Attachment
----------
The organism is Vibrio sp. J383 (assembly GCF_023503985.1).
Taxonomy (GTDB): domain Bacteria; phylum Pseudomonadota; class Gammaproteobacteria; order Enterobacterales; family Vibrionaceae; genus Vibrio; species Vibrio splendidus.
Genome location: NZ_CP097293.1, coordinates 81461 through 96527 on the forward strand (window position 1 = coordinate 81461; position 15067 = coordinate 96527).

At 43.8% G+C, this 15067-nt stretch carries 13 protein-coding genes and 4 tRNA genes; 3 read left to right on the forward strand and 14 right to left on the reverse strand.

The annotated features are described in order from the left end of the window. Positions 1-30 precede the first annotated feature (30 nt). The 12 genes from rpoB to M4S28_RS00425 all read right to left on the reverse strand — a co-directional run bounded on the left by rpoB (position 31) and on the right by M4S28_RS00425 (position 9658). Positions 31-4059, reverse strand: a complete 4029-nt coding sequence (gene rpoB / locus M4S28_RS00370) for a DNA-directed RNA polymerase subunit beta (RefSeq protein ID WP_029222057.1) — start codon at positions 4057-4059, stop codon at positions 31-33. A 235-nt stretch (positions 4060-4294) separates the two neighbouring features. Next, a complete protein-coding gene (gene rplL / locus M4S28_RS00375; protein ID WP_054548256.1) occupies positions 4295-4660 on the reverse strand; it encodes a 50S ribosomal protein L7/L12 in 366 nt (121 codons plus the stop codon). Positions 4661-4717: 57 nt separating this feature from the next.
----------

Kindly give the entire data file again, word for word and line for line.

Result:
The organism is Vibrio sp. J383 (assembly GCF_023503985.1).
Taxonomy (GTDB): domain Bacteria; phylum Pseudomonadota; class Gammaproteobacteria; order Enterobacterales; family Vibrionaceae; genus Vibrio; species Vibrio splendidus.
Genome location: NZ_CP097293.1, coordinates 81461 through 96527 on the forward strand (window position 1 = coordinate 81461; position 15067 = coordinate 96527).

At 43.8% G+C, this 15067-nt stretch carries 13 protein-coding genes and 4 tRNA genes; 3 read left to right on the forward strand and 14 right to left on the reverse strand.

The annotated features are described in order from the left end of the window. Positions 1-30 precede the first annotated feature (30 nt). The 12 genes from rpoB to M4S28_RS00425 all read right to left on the reverse strand — a co-directional run bounded on the left by rpoB (position 31) and on the right by M4S28_RS00425 (position 9658). Positions 31-4059, reverse strand: a complete 4029-nt coding sequence (gene rpoB / locus M4S28_RS00370) for a DNA-directed RNA polymerase subunit beta (RefSeq protein ID WP_029222057.1) — start codon at positions 4057-4059, stop codon at positions 31-33. A 235-nt stretch (positions 4060-4294) separates the two neighbouring features. Next, a complete protein-coding gene (gene rplL / locus M4S28_RS00375; protein ID WP_054548256.1) occupies positions 4295-4660 on the reverse strand; it encodes a 50S ribosomal protein L7/L12 in 366 nt (121 codons plus the stop codon). Positions 4661-4717: 57 nt separating this feature from the next.